Insurance Fraud
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Insurance Fraud Can Cost You Money

The Coalition Against Insurance Fraud estimates that fraudulent claims increase the average household's insurance cost by more than $300 a year. Avoid becoming a victim. Find out what insurance fraud is, what Nationwide is doing to prevent it and how to protect yourself.

What is insurance fraud?

Insurance fraud is the second most costly white-collar crime in America. It ranges from normally honest people bending the truth to organized crime rings. Insurance fraud can include:

  • Giving false information on an insurance application to get coverage or a lower premium rate
  • Inflating or padding an automobile claim to get a higher payment or to cover a deductible
  • Making a false claim of stolen or damaged property, or overstating the worth of items
  • Staging automobile accidents that result in false injury claims
  • Having someone steal or burn a car to collect insurance money or to avoid expensive repairs or payments

What is Nationwide doing about insurance fraud?

Our insurance fraud prevention strategy includes:

  • Deterring fraud before it happens by making sure all information on applications is correct
  • Dedicating a team, our special investigation unit, to fight insurance fraud
  • Donating leading-edge technology to many law enforcement agencies to help reduce auto theft, and investing in technology to detect potentially false claims
  • Partnering with anti-fraud groups such as the National Insurance Crime Bureau and the Coalition Against Insurance Fraud, as well as law enforcement agencies and other groups

You can help prevent insurance fraud

If you know or suspect someone is committing insurance fraud, speak up. Contact our anonymous fraud hotline at 1-800-4RIPOFF (1-800-474-7633) anytime, or email us at rptfraud@nationwide.com.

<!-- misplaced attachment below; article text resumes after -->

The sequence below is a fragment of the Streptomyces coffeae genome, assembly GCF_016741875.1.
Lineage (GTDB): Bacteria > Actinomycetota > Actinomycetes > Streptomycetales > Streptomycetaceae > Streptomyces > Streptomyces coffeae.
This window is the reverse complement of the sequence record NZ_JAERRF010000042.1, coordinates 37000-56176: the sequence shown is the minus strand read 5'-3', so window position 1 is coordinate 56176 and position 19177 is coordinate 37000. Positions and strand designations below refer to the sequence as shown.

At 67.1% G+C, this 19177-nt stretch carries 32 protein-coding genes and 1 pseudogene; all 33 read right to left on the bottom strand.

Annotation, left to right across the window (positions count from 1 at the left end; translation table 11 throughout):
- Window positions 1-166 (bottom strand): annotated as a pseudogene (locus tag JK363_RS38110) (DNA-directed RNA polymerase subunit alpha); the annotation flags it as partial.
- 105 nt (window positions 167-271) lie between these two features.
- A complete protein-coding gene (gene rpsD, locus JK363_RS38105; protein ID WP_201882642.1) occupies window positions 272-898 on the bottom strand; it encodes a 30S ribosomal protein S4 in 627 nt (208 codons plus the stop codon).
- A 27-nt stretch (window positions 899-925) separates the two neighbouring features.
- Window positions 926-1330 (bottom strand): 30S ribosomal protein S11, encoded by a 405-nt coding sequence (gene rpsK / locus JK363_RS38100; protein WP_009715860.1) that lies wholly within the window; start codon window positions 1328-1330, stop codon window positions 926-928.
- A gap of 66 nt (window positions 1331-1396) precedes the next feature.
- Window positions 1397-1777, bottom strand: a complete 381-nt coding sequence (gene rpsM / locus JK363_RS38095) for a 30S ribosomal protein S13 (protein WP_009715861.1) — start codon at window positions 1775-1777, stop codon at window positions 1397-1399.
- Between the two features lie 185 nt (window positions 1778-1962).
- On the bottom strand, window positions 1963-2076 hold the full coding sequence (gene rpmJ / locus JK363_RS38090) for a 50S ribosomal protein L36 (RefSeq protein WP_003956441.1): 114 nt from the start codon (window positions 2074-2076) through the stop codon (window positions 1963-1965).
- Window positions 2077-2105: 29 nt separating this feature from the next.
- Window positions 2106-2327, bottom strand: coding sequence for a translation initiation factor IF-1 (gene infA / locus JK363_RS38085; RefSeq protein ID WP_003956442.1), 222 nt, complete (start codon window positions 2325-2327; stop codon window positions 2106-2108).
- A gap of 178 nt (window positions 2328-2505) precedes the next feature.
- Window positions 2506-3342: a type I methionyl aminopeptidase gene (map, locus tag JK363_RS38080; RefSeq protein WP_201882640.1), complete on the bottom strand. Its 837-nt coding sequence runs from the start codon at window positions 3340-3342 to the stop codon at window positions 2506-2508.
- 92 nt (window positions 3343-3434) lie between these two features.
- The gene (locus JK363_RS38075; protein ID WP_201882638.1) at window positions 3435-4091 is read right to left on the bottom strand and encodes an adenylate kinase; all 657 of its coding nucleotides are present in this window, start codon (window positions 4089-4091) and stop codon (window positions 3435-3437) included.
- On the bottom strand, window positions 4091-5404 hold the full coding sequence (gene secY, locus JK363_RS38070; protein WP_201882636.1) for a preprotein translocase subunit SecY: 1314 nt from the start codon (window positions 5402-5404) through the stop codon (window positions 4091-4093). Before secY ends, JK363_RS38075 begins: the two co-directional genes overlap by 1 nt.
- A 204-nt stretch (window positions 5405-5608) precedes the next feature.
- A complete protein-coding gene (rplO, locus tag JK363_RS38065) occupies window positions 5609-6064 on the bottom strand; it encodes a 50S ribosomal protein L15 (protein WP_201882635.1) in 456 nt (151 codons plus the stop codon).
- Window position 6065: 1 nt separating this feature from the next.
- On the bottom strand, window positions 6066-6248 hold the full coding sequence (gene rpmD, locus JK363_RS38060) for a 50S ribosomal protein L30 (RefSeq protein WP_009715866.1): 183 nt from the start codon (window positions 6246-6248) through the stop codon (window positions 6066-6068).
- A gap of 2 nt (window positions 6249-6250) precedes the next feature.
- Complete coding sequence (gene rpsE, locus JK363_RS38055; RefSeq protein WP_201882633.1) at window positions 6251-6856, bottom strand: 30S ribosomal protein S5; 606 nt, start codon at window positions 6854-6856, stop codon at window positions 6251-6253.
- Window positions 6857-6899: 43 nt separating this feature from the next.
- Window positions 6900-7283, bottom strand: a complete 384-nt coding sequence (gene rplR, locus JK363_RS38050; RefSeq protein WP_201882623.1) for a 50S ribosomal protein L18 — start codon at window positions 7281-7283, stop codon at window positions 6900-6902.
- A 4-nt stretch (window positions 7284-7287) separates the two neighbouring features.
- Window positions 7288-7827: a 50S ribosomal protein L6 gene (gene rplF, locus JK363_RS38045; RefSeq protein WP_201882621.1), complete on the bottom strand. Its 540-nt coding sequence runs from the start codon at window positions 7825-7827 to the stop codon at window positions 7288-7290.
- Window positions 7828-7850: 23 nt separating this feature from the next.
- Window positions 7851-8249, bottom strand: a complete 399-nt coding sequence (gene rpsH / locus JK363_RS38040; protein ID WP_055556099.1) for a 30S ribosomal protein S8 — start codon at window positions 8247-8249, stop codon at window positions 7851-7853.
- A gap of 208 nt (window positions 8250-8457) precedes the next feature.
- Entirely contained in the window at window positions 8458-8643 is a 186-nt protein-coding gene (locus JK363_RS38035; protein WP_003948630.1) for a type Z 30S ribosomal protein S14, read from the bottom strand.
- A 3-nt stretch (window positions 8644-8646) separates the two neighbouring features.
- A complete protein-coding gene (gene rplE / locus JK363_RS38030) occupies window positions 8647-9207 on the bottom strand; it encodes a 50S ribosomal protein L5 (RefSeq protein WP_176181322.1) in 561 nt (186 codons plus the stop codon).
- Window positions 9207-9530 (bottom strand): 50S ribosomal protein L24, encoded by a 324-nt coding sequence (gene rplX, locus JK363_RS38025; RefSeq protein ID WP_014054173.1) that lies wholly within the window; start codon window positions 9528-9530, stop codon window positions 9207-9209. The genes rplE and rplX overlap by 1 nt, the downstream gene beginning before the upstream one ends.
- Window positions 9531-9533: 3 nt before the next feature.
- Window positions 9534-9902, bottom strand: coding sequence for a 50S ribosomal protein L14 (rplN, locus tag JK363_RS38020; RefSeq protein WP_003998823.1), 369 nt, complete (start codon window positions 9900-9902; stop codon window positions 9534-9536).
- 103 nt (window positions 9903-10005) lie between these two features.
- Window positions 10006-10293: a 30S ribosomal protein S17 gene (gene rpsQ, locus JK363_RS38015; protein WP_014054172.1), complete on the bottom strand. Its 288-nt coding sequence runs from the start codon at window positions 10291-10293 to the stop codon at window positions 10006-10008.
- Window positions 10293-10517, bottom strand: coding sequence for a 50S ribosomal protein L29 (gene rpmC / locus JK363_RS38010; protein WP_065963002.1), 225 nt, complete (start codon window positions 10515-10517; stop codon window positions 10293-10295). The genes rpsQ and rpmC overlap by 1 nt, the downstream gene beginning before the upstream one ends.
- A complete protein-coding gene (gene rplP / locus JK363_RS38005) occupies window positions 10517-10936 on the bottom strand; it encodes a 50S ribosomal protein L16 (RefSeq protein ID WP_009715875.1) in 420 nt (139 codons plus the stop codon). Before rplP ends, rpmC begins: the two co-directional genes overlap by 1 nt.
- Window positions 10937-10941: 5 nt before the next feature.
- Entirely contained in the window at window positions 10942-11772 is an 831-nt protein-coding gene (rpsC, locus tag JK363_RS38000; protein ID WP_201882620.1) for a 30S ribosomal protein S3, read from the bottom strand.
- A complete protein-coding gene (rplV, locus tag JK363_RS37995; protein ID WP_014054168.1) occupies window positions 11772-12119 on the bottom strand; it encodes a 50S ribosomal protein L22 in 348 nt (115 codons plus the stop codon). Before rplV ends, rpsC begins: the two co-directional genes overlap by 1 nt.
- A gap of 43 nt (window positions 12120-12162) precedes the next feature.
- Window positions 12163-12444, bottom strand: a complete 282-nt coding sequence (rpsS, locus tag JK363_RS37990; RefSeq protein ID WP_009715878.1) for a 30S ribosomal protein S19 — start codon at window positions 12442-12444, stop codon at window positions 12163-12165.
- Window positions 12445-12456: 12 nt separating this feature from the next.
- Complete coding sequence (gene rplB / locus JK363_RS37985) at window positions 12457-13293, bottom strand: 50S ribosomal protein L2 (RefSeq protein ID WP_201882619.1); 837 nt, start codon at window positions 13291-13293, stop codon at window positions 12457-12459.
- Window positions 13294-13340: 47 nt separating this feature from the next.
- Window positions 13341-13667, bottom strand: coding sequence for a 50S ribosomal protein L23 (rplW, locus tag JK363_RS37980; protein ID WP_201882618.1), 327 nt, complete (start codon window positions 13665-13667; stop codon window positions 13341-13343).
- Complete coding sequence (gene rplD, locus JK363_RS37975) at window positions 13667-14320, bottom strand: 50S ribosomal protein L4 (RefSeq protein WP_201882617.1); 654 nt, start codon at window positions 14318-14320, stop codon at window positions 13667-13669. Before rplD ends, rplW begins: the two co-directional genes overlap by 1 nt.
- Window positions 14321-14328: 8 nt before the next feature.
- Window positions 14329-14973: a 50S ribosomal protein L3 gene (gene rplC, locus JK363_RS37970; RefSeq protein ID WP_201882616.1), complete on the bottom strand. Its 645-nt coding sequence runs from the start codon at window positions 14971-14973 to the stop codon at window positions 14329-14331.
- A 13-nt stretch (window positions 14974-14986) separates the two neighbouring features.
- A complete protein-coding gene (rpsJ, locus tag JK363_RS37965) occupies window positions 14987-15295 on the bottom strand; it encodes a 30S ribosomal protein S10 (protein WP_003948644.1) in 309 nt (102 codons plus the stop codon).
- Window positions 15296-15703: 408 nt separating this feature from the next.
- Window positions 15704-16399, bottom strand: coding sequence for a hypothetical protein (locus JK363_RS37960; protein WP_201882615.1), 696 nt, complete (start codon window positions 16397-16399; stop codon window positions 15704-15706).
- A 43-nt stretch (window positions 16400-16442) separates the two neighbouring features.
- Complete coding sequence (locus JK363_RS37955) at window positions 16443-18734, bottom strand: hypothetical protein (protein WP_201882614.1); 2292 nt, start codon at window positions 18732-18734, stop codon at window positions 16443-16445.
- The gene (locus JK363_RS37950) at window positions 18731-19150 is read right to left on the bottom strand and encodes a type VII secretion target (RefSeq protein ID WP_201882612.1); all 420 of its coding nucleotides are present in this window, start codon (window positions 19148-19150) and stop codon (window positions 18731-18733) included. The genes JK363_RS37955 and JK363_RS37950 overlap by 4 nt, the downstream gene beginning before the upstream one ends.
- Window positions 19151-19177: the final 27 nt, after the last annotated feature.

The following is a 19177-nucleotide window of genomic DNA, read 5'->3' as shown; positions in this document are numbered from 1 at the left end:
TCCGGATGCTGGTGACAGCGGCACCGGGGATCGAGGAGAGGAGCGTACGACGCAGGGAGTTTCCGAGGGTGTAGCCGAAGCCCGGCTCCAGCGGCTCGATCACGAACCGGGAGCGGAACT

Protect yourself against insurance fraud

Nationwide and the National Insurance Crime Bureau suggest a few simple steps to increase your insurance fraud protection:

  • Call the police to report any accident, and obtain a police report with the officer's name, even if there's only minor damage. This makes it harder for criminals to intentionally damage a car after the fact to try to collect a larger claim.
  • Use a disposable camera or camera phone to document any accident damage and the number of passengers in other vehicles.
  • Record the details of the accident, including names, addresses, license plate and driver's license numbers, witnesses and anything else that may be important.
  • Don't tailgate. Criminals sometimes take advantage of tailgating to stage a collision.
  • Avoid people who suddenly appear at an accident scene and try to direct you to doctors and attorneys.
  • Be wary of physicians who insist you file a personal injury claim after an accident, especially if you're not hurt.
  • Report the accident to your insurance company as quickly as possible – even if you aren't at fault.

Learn more about insurance fraud

Nationwide is a charter member of the Coalition Against Insurance Fraud, a national advocacy organization of consumer groups, public interest organizations, government agencies and insurers. For more information about insurance fraud and how to protect yourself, visit insurancefraud.org.